Check out:
    And also see:

  19. Andy Worthington says...

    Holly Marie wrote:

    It sickens me. I had many friends who died on 9/11 and had they lived to see what was done in their name, they wouldn’t have believed it. It was hard to live through the 8 years of Bush, Cheney and the completely lawless presidency he had and what they did to the world.

  20. Andy Worthington says...

    That’s a very powerful comment, Holly. And it’s also disappointing how little Obama has done to roll back the malevolent innovations of the Bush administration. Now we have drone killings replacing detention, numerous “dirty wars,” and indefinite detention without charge or trial continuing at Guantanamo. I can’t even adequately estimate how much has been normalized as a result of Obama’s refusal to thoroughly repudiate the madness he inherited, but I would say that the list definitely includes indefinite detention without charge or trial, torture and assassinations – and that is not the sign of a healthy, well-functioning society.

  21. Andy Worthington says...

    Holly Marie wrote:

    It’s horrible that Obama hasn’t done that..if he doesn’t turn over what they did, what precedent does that set for him when he leaves office? Not that I defend it…and, the drone program – I really have no words. The expansion of war power post 9/11 is incredibly awful and out of control. As an American, I am sorry to the entire world for what my country has become.

  22. Andy Worthington says...

    It is difficult for all of us, Holly, when our governments no longer represent us. It’s the same in the UK, of course. We must keep chipping away, in the hope that our fellow citizens wake up and demand an alternative. We are many, and they are few, after all.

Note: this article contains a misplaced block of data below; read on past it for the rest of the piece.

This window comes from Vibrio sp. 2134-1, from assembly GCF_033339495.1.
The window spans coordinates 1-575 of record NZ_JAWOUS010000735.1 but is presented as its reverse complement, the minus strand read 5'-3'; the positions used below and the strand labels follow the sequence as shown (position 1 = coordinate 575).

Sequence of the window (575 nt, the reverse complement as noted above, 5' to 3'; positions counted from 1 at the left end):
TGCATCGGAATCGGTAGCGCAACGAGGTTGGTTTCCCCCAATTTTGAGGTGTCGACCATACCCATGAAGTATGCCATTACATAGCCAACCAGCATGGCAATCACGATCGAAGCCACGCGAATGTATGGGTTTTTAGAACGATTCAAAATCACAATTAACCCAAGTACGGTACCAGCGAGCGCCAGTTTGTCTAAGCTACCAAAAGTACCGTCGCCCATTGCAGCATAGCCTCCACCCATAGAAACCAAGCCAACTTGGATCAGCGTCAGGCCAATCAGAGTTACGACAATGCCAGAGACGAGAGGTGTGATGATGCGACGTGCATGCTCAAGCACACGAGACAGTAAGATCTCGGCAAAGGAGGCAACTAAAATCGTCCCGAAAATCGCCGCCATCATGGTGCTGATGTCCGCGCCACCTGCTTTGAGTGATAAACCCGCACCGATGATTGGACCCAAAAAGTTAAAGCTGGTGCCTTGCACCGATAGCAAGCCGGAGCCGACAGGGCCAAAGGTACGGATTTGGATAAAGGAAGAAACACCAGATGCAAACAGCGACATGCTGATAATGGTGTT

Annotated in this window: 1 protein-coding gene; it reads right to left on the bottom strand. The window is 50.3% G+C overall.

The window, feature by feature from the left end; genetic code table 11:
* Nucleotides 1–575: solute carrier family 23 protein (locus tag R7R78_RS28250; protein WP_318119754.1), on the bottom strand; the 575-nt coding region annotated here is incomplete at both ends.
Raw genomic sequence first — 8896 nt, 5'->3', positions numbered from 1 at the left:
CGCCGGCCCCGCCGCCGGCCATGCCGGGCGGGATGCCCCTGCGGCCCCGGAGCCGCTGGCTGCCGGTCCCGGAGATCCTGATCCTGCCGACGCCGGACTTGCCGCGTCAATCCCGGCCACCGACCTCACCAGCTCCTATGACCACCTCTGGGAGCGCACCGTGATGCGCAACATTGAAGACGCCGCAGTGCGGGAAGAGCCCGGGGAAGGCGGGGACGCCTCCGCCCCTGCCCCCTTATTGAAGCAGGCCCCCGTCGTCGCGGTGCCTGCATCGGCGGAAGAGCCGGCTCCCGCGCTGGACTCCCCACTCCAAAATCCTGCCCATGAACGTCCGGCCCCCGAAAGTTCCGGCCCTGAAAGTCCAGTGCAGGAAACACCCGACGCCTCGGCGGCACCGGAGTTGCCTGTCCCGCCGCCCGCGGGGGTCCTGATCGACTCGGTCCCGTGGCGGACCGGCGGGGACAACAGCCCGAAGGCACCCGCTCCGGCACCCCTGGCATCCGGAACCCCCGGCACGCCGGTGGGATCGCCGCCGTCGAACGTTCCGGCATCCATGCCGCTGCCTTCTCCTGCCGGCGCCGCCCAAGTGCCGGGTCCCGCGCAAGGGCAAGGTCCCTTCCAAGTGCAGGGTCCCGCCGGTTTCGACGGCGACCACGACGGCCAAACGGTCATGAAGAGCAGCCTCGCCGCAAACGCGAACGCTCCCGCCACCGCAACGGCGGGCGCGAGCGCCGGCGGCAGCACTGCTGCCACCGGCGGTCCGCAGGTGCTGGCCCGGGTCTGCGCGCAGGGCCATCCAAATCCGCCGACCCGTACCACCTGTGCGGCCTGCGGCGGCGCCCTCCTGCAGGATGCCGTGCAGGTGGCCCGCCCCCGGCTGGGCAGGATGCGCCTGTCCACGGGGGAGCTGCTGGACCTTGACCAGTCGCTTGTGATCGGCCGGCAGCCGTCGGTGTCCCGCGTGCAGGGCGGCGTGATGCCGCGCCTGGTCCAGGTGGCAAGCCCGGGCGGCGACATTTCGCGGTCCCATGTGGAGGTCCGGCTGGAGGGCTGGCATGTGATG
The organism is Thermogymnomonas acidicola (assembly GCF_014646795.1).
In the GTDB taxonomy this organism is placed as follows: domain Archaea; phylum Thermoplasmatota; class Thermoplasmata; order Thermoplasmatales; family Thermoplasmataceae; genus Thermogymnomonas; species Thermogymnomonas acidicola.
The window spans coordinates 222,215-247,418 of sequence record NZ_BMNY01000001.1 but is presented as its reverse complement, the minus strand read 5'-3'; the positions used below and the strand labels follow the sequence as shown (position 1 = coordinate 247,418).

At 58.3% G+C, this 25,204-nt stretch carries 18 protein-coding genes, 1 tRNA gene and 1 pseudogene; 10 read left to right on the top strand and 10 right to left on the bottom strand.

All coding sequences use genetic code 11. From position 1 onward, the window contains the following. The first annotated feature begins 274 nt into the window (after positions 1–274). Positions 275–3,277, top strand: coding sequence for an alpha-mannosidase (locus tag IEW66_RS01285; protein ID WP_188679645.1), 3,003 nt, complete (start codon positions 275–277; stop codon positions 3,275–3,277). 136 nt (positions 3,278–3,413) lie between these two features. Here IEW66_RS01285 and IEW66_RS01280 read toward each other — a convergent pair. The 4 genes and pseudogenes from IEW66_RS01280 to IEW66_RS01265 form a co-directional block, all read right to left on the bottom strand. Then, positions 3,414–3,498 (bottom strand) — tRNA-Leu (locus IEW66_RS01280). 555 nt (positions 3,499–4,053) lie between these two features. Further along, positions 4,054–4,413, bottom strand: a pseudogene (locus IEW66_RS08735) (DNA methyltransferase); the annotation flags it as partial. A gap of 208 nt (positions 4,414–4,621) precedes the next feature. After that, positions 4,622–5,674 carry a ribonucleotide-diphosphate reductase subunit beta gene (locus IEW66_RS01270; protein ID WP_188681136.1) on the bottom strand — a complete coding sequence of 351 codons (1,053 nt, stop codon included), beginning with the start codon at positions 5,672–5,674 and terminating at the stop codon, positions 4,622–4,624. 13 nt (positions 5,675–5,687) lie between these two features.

23. Andy Worthington says...

    Ward Reilly wrote:

    Never before has it been so glaringly-obvious that the president is simply a puppet of the war machine…during his first month in office he commanded that ‘Gitmo would be closed within a year’ …and that was 5 years ago.

  24. Andy Worthington says...

    Yes, Ward, and clearly what we need is a mass movement against the military-industrial-intelligence complex, which is out of control, and devouring the rest of the US economy.

  25. Andy Worthington says...

    Ward Reilly wrote:

    Commander. In. Chief.

    If his orders aren’t be followed, he should resign in protest.

  26. Andy Worthington says...

    Thanks again, Ward. Yes. Can’t really see that happening, though. Obviously the job isn’t supposed to be about principles …

  27. Andy Worthington says...

    Holly Marie ·wrote:

    Congressional obstruction had alot to do with it, not all Obama’s fault, but he does take the blame. You have to understand the legal issues because the previous administration labeled them ‘enemy combatants,’ held them offshore, now it cannot get untangled without a lot of cooperation which is non-existant in the US now. It is shameful that they have been held for all this time WITHOUT charge even…if any other country had done that, I am sure the US would be screaming.